A new research has indicated that those women who were abused sexually or physically as children are more likely to take to alcohol than others.
According to the study, women who had been sexually abused as children were more likely to have four or more drinks in a day, be alcohol dependent and report alcohol-related consequences, such as drinking in a way that leads to a serious threat to their physical health.
Lead author E. Anne Lown Dr.P.H., a scientist with the Alcohol Research Group in Emeryville, Calif. and colleagues examined cross-sectional data from the 2005 U.S. National Alcohol Survey, which questioned 3,680 women about physical and sexual child abuse using eight alcohol measures.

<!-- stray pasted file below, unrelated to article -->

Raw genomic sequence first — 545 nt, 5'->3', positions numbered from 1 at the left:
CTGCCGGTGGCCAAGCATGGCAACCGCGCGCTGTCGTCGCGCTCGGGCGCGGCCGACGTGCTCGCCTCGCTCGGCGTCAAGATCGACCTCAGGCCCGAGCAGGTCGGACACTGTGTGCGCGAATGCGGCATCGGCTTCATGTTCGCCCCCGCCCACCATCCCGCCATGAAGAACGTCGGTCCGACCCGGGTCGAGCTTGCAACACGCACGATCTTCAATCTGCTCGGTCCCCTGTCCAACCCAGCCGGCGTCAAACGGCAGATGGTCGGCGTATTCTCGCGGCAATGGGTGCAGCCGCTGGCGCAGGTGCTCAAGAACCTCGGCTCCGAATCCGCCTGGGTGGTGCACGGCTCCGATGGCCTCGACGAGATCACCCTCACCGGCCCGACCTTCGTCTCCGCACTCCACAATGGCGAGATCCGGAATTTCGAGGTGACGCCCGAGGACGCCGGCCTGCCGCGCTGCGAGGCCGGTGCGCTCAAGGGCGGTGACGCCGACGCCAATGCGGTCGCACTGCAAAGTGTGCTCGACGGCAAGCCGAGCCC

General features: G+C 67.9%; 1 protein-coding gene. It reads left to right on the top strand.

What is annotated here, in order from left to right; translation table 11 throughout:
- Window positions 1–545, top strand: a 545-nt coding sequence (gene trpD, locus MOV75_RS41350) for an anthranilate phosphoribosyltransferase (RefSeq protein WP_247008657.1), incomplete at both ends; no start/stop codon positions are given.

Researchers accounted for factors like age, marital status, employment status, education, ethnicity and parental alcoholism.
Certain characteristics of child abuse increased the likelihood that women would report both alcohol-related consequences and alcohol dependence.
These include reporting (1) sexual abuse compared to physical abuse, (2) having two or more abusers, (3) non-parental and non-family physical abusers and (4) injury related to the abuse.
The study appears early online and in the February 2011 issue of the journal Alcoholism: Clinical and Experimental Research.